Posted Thu Oct 20 06:58:54 2016 Tags:
Roku knife being held with blade half retracted.

The chicken knife is going on 3 years now and is still a good, safe cut.

Posted Thu Oct 20 15:05:27 2016 Tags:
Sliced figs

I thought I was on the mend with my hummingbird diet...and then I started trying to add a few foods back in and it all went to pot. This is the trouble with uncontrolled experiments where you change more than one variable at a time. Luckily, you can always come up with a new hypothesis and try again.

Low FODMAP diet

So I pored over the internet some more and came up with another alternative --- carbohydrates known as FODMAPs could be irritating my gut. I was leery at first of adding back in delicious ingredients that I'd assumed had far too much fat or fiber for my bowels to handle. But I was thrilled to learn that aged cheeses, oranges, clementines, lettuce, leafy greens, and carrots have all been well received down there as long as I cook the last two into submission to increase digestability. I almost feel like I'm eating real food again!

The plan this time around is to do two weeks of a severely restricted FODMAP diet, then begin trialing the five categories one per week. In case you'd like to start a betting pool, I'm guessing I don't have issues with lactose or galactans but do with fructose and, to a lesser extent, polyols and fructans. Don't you love home science experiments?

Posted Fri Oct 21 07:05:41 2016 Tags:
Goats resting on wooden platform.

A good place to be on a rainy day like today is a wooden platform with your Mom.

Posted Fri Oct 21 15:31:29 2016 Tags:
Processed Red Rangers

Last year, we were overall quite pleased with our Red Ranger broilers, but I wished their fat was more yellow than white. Did the fault lie in the breed (which forages a lot more than a Cornish Cross, but a lot less than a "normal" chicken) or in the time of year? To answer that question, we started our chicks a month earlier in 2016 so they'd bulk up while the grass was still green and bugs were still copious.

This week, we harvested half of our current flock. Unfortunately, the fat is still white, pointing to breed as the culprit.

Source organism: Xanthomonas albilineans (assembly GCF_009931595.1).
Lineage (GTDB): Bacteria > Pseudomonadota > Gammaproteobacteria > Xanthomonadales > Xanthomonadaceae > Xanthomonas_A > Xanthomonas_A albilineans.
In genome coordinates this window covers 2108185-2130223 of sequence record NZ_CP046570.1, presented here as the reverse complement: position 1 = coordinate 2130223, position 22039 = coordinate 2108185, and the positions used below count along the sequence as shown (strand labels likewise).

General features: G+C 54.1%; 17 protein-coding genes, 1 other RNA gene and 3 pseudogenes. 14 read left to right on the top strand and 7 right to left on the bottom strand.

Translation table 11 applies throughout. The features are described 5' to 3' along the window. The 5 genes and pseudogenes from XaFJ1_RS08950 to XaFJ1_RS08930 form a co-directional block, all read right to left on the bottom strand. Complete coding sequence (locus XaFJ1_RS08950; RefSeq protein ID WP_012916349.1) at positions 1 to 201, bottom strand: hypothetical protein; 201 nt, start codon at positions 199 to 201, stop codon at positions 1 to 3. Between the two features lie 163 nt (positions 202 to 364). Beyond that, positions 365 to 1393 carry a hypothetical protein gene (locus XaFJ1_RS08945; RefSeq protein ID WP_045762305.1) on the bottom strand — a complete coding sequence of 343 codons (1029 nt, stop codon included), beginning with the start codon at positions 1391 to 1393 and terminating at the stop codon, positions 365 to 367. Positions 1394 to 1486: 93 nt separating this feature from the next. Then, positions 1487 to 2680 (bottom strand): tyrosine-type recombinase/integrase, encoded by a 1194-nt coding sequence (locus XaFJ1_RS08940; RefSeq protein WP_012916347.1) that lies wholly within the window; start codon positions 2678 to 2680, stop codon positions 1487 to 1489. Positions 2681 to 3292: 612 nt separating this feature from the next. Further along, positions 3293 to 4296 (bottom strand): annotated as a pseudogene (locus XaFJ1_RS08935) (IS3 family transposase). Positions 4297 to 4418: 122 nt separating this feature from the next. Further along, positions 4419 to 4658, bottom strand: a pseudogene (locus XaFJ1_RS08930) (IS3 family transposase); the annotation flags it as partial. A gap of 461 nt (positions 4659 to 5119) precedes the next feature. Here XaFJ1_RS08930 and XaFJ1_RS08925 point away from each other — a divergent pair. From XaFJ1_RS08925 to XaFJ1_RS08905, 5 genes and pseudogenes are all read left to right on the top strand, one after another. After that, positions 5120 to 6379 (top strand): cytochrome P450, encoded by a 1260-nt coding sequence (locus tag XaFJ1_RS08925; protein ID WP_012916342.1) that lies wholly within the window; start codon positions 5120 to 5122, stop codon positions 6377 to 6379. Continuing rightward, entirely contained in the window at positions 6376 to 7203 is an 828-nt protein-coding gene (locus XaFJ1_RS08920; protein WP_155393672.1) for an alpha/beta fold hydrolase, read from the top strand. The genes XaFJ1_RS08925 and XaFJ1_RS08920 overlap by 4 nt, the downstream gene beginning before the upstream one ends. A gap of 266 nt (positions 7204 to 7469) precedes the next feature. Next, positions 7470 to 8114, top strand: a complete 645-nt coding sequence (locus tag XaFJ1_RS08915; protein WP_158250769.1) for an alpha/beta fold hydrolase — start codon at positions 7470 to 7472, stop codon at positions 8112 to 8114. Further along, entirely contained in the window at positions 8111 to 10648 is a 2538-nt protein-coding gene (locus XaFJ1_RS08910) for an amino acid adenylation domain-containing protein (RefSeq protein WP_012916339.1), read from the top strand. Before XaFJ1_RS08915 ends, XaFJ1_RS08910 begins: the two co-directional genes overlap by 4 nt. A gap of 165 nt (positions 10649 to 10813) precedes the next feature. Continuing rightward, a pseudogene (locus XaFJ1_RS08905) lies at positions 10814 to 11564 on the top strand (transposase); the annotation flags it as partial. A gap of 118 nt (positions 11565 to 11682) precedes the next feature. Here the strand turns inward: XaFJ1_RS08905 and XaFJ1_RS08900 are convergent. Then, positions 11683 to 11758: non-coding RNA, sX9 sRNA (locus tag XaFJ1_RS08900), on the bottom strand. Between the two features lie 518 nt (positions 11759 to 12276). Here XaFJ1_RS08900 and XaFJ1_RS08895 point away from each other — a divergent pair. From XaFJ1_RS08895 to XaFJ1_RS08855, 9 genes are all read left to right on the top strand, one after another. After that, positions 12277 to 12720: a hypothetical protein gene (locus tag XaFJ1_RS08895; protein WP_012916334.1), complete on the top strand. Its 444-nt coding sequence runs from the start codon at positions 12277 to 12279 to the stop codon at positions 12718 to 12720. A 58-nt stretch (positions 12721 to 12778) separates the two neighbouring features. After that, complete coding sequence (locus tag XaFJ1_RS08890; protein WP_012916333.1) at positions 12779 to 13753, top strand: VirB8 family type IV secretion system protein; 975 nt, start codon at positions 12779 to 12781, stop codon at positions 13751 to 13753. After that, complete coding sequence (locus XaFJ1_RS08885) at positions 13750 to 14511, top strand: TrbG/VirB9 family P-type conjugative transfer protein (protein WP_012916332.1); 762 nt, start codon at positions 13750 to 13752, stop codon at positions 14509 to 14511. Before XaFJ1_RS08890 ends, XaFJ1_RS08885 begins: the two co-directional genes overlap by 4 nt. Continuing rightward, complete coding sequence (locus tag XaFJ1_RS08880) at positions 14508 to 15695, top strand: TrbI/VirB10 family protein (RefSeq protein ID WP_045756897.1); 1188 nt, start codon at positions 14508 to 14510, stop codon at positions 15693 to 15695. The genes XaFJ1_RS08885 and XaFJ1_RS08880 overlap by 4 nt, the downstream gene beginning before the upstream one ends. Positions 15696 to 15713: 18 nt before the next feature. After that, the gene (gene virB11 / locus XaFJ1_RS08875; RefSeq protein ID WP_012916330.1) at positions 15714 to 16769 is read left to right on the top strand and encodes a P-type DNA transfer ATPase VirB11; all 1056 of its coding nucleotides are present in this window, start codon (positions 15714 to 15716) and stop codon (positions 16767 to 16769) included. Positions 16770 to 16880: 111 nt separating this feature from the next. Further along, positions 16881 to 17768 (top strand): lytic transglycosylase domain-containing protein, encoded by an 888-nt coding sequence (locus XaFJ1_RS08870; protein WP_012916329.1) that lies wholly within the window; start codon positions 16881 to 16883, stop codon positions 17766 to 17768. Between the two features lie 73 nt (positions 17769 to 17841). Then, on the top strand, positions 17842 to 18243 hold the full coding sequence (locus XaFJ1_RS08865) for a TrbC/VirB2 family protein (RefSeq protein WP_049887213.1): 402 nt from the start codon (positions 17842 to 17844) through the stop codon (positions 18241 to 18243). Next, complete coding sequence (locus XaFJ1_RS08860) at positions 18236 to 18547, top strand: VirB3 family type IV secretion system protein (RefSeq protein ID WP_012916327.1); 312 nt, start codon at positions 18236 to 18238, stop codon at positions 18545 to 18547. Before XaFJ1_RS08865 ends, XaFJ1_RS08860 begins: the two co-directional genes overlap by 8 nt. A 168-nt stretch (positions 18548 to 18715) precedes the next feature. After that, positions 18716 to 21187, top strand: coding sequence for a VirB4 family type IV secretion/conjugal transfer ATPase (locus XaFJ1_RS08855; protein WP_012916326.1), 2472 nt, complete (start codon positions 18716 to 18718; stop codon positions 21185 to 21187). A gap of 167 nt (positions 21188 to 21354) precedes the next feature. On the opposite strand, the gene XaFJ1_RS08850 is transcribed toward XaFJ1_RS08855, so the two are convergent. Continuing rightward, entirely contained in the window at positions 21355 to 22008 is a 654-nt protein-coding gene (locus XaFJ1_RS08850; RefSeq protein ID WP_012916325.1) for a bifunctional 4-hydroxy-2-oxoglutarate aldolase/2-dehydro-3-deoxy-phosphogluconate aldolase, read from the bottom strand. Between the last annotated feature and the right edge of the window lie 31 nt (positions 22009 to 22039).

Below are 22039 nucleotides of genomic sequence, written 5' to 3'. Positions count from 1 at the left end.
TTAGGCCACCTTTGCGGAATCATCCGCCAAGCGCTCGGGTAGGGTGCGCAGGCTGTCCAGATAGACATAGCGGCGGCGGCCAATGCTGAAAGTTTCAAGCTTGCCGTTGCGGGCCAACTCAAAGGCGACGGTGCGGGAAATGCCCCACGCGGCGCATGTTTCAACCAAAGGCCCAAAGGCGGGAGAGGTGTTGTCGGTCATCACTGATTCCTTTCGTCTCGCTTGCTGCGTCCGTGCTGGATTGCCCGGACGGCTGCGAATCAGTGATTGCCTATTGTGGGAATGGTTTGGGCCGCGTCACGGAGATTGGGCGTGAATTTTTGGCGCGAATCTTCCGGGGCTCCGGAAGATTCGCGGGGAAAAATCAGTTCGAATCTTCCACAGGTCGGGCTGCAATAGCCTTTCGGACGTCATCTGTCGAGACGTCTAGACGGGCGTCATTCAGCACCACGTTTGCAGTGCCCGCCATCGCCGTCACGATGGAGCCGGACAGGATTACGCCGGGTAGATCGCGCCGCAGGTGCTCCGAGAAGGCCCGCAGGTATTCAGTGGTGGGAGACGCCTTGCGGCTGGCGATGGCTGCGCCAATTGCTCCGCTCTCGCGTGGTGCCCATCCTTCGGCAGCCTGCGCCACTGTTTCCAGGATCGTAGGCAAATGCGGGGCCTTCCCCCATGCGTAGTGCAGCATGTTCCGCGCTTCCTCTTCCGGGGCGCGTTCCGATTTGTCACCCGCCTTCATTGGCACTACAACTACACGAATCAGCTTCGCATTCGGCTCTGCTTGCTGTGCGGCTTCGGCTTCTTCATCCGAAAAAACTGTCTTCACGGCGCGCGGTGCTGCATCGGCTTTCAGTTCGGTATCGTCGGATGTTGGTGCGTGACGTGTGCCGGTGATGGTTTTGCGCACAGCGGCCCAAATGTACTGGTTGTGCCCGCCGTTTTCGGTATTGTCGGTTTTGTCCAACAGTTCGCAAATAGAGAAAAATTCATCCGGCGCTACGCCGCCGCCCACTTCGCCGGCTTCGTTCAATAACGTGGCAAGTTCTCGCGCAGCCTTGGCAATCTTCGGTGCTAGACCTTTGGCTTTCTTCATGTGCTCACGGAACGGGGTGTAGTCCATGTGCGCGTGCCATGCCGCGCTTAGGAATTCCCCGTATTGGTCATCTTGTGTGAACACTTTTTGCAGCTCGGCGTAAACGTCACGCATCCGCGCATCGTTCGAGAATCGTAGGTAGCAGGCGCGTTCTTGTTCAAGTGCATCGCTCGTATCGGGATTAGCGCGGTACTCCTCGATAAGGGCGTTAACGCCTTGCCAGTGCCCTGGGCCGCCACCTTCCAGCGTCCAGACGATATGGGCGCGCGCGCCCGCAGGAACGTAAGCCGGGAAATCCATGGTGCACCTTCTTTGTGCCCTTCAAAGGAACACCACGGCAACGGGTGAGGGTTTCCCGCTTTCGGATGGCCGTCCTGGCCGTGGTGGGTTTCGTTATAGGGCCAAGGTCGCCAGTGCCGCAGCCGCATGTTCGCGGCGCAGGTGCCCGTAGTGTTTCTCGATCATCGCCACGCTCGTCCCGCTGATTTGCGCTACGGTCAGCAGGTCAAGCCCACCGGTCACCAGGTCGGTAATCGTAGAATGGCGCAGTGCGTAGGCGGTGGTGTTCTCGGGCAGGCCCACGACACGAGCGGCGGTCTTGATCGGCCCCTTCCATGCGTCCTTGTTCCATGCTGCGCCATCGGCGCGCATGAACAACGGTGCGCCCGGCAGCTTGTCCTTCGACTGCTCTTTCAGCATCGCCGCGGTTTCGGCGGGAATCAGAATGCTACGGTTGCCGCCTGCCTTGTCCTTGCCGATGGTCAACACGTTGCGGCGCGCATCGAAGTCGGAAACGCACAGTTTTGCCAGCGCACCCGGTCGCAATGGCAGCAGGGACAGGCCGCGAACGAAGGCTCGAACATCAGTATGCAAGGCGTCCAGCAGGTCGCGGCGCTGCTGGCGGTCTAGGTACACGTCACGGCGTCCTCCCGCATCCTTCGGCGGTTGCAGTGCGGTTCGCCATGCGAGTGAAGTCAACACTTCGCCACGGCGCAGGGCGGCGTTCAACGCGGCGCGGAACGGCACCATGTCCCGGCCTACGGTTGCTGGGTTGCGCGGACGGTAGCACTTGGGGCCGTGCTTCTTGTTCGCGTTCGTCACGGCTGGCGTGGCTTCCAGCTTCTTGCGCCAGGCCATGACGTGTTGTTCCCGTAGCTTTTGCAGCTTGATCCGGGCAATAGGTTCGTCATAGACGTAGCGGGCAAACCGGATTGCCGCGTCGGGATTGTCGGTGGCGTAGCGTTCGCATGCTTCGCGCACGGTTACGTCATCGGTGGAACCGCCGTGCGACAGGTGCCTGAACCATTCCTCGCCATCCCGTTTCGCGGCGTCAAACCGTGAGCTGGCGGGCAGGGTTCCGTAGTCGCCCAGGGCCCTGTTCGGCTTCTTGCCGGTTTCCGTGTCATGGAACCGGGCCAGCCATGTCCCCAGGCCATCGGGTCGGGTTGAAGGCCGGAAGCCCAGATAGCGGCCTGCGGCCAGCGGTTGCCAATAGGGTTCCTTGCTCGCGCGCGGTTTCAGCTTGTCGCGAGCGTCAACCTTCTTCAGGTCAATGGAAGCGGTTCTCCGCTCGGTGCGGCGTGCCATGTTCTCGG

Despite the lower quality fat, I still think Red Rangers are a good compromise for the average homesteader. They're relatively efficient converters of feed to meat, don't die like Cornish Cross, and do produce succulent meat that doesn't require special cooking techniques like heirloom breeds do.

All of that said, in the interest of cutting back our workload so I don't stress myself out again next summer, Mark and I decided to outsource our broiler production to the same folks who provide our pastured lamb each year. So...back to Cornish Cross we go!

Posted Sat Oct 22 06:55:25 2016 Tags:
The last tomato of the season.
We came to the end of fresh tomatoes this week.
Posted Sat Oct 22 15:06:27 2016 Tags:
Brussels sprout headed too young

I'm still figuring out the best time to top brussels sprouts to promote sprout formation. In previous years, I've topped them too late (November), so it didn't do much good. This year, though, I'm pretty sure I topped too early, as you can see in the image above --- the sprouts on the topped plants are turning into new shoots instead of bulking up into edible mini-cabbages.

Young brussels sprout

Luckily, I only topped a few of the biggest plants. In contrast, smaller, untopped plants are bulking up sprouts as usual. So maybe I should have topped in early October instead of mid September. Next year....

Posted Sun Oct 23 07:25:23 2016 Tags:

Bibo film shoot.
I took this picture while recording sound for a classmate's project yesterday.

It seems like you can never have too many AA batteries when you shoot all day.

Posted Sun Oct 23 12:15:18 2016 Tags:
Mulberry leaf

DoelingI started to write that our first frost was late this year. Then I went back to look at the six years I've been keeping track:

2011 - 10/3
2012 - 11/3
2013 - 10/21
2014 - 10/31